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NSA applies its talents to COVID-related security

The COVID-19 pandemic has exacerbated the nation’s security challenges. The attack surface has vastly increased as public- and private-sector organizations moved to mostly online and often remote operations. Additionally, public health groups and pharmaceutical companies have come into in the crosshairs of nation-state hackers.

The National Security Agency's Deputy Director George Barnes said the pandemic has NSA asking how it can protect its own critical activities and get Americans back to work and keep the economy moving.

Signals intelligence -- the agency's bread and butter -- can provide medical research organizations with insight into what information foreign governments are after as well as the tools and methods they're using to get it.

"It wasn't [more than] a few days into March where phone calls were coming in to NSA asking us for our insights and our support to that community, and so we have doubled down and really accelerated and intensified efforts to reach out," Barnes said on a webcast hosted by the Intelligence National Security Alliance.

While one of the directorate's core missions is protecting national security systems such as nuclear command and control infrastructure, the organization has realized that many of the vulnerabilities it’s called upon to defend against are the result of a lack of coordination between the industries that create technologies and the governments who use them to protect cyberspace. "We are not well positioned as a nation" to defend against digital espionage and supply chain compromises, Barnes said.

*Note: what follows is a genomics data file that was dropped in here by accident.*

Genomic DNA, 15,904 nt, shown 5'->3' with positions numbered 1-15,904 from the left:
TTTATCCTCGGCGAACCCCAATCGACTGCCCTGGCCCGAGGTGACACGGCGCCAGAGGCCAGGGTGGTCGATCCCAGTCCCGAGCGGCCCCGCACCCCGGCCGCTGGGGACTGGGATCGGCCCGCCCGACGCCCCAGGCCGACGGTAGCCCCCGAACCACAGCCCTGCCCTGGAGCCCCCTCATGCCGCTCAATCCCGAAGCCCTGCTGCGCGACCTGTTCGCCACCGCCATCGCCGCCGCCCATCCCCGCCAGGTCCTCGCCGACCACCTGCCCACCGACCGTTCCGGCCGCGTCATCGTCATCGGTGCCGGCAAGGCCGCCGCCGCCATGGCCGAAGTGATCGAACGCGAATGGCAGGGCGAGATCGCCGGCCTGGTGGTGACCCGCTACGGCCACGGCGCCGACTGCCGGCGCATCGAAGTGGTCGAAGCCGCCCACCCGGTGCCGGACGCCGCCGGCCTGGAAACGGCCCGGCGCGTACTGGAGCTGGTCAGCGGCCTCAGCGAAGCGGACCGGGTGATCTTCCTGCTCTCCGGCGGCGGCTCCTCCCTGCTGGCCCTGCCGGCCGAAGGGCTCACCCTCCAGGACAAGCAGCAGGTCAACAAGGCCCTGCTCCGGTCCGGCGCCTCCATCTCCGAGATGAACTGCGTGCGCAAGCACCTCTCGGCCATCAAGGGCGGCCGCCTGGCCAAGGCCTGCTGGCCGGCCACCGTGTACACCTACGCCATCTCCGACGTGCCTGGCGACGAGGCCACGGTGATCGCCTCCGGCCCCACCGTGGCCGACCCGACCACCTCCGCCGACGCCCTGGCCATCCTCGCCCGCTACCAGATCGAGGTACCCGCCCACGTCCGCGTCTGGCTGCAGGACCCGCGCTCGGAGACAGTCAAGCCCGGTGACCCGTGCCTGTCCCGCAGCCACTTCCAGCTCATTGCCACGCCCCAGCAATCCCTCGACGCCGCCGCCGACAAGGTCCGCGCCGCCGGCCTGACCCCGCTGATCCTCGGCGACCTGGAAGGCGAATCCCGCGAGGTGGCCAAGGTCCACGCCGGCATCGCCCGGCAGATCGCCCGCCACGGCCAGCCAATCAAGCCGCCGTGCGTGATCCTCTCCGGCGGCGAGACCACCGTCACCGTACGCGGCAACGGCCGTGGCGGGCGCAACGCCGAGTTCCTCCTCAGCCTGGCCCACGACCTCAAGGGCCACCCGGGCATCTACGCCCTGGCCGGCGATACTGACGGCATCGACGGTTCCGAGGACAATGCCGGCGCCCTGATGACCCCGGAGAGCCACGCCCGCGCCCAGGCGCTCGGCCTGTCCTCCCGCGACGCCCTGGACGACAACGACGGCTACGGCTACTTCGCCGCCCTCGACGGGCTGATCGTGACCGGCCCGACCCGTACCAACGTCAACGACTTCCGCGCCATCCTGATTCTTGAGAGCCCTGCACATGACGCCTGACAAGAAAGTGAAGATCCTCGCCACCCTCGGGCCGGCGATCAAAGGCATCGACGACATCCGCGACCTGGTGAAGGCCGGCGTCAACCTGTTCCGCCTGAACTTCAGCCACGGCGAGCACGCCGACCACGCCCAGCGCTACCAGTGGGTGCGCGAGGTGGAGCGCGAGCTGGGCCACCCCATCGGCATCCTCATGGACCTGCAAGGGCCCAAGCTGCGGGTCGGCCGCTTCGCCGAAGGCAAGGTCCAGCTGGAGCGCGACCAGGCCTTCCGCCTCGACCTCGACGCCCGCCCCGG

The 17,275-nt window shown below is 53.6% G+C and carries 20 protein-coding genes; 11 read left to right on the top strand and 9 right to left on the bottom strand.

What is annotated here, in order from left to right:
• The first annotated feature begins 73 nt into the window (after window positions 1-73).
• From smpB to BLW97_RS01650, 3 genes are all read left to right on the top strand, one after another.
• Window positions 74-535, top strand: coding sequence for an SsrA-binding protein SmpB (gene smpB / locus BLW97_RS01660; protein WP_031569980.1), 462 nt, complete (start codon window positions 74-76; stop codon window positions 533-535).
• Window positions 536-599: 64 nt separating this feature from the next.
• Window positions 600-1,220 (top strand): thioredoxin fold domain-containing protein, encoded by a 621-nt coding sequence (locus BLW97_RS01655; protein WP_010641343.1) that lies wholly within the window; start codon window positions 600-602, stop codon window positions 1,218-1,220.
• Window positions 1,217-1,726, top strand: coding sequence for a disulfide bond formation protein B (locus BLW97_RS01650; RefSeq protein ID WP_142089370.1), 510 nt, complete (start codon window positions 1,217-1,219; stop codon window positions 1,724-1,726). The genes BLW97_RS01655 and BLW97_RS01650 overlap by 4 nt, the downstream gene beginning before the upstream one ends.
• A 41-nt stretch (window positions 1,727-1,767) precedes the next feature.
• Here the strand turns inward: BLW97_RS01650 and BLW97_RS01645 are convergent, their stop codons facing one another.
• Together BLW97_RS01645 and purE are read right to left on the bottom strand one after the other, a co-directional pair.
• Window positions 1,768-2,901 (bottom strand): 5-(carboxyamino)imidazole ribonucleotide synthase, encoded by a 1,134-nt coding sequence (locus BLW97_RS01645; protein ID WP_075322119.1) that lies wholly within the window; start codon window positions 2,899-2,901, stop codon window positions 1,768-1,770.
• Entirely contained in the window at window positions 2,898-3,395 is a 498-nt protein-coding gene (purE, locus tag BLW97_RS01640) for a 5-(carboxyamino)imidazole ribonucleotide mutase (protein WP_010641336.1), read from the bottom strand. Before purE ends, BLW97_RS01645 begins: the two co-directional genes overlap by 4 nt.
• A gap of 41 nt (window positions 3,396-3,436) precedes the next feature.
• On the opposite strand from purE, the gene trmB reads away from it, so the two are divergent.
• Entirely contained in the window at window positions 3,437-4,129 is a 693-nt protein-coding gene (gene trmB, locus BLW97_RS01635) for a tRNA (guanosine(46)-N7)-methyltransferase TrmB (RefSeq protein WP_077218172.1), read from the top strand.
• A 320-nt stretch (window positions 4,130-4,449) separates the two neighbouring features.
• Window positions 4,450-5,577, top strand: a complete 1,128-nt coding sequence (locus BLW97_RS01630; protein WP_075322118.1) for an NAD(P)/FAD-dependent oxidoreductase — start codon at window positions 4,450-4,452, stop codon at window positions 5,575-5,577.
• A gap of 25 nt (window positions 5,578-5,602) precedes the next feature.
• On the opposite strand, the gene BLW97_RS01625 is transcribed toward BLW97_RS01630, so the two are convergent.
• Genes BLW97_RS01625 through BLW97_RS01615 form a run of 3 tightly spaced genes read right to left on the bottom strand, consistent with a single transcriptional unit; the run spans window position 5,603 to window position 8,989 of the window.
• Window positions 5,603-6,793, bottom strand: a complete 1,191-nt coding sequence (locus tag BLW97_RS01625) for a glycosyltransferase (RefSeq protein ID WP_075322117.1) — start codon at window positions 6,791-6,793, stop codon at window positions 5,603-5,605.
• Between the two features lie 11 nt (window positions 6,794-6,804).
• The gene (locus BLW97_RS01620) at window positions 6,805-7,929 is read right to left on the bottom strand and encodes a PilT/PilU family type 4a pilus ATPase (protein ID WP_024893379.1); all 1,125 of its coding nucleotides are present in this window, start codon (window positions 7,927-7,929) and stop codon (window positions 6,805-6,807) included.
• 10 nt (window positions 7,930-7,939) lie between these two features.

The directorate focuses resources on the things only it can do. "At NSA I want to do things that nobody else can do," he said. "I don't want to do things that others can do. The world's too big, we have too many priorities, too many pressing needs to pursue duplication."

A longer version of this article was first posted on FCW, a sibling site to GCN.

About the Author

Derek B. Johnson is a senior staff writer at FCW, covering governmentwide IT policy, cybersecurity and a range of other federal technology issues.

Prior to joining FCW, Johnson was a freelance technology journalist. His work has appeared in The Washington Post, GoodCall News, Foreign Policy Journal, Washington Technology, Elevation DC, Connection Newspapers and The Maryland Gazette.


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